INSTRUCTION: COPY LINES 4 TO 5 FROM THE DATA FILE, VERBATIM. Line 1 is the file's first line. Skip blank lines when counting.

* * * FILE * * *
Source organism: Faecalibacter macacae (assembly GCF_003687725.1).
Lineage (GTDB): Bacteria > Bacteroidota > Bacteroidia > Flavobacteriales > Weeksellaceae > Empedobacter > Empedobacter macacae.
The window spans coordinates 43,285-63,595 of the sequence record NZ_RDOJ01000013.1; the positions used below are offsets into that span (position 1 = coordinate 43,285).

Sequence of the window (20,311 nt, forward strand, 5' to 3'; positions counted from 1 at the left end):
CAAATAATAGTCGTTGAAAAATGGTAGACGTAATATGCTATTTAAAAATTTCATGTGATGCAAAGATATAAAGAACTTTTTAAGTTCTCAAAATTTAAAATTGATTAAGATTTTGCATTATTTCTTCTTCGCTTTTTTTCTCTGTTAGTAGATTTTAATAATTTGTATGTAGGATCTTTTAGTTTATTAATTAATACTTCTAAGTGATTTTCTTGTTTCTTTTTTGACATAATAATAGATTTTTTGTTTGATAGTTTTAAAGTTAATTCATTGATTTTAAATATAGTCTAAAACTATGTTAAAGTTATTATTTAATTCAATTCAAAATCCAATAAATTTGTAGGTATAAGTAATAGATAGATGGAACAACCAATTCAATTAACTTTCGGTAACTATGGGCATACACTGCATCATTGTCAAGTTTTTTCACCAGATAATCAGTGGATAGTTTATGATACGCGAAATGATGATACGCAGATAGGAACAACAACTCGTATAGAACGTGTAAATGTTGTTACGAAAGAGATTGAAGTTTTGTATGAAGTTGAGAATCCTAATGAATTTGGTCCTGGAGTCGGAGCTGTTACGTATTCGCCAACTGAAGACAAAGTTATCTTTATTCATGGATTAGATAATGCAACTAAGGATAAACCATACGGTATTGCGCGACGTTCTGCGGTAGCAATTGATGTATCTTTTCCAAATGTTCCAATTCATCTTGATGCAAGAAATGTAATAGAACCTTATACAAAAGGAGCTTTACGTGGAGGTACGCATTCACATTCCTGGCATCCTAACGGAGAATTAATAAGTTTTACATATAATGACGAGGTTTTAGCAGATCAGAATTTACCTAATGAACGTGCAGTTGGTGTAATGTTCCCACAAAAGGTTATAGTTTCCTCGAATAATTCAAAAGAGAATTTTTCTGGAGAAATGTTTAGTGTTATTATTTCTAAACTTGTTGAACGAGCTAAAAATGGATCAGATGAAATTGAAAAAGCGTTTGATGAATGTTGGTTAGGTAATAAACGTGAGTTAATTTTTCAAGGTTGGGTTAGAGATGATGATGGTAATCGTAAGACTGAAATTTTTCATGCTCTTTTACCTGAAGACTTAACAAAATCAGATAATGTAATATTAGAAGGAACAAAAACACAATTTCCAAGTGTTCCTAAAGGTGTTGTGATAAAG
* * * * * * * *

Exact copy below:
Sequence of the window (20,311 nt, forward strand, 5' to 3'; positions counted from 1 at the left end):
CAAATAATAGTCGTTGAAAAATGGTAGACGTAATATGCTATTTAAAAATTTCATGTGATGCAAAGATATAAAGAACTTTTTAAGTTCTCAAAATTTAAAATTGATTAAGATTTTGCATTATTTCTTCTTCGCTTTTTTTCTCTGTTAGTAGATTTTAATAATTTGTATGTAGGATCTTTTAGTTTATTAATTAATACTTCTAAGTGATTTTCTTGTTTCTTTTTTGACATAATAATAGATTTTTTGTTTGATAGTTTTAAAGTTAATTCATTGATTTTAAATATAGTCTAAAACTATGTTAAAGTTATTATTTAATTCAATTCAAAATCCAATAAATTTGTAGGTATAAGTAATAGATAGATGGAACAACCAATTCAATTAACTTTCGGTAACTATGGGCATACACTGCATCATTGTCAAGTTTTTTCACCAGATAATCAGTGGATAGTTTATGATACGCGAAATGATGATACGCAGATAGGAACAACAACTCGTATAGAACGTGTAAATGTTGTTACGAAAGAGATTGAAGTTTTGTATGAAGTTGAGAATCCTAATGAATTTGGTCCTGGAGTCGGAGCTGTTACGTATTCGCCAACTGAAGACAAAGTTATCTTTATTCATGGATTAGATAATGCAACTAAGGATAAACCATACGGTATTGCGCGACGTTCTGCGGTAGCAATTGATGTATCTTTTCCAAATGTTCCAATTCATCTTGATGCAAGAAATGTAATAGAACCTTATACAAAAGGAGCTTTACGTGGAGGTACGCATTCACATTCCTGGCATCCTAACGGAGAATTAATAAGTTTTACATATAATGACGAGGTTTTAGCAGATCAGAATTTACCTAATGAACGTGCAGTTGGTGTAATGTTCCCACAAAAGGTTATAGTTTCCTCGAATAATTCAAAAGAGAATTTTTCTGGAGAAATGTTTAGTGTTATTATTTCTAAACTTGTTGAACGAGCTAAAAATGGATCAGATGAAATTGAAAAAGCGTTTGATGAATGTTGGTTAGGTAATAAACGTGAGTTAATTTTTCAAGGTTGGGTTAGAGATGATGATGGTAATCGTAAGACTGAAATTTTTCATGCTCTTTTACCTGAAGACTTAACAAAATCAGATAATGTAATATTAGAAGGAACAAAAACACAATTTCCAAGTGTTCCTAAAGGTGTTGTGATAAAG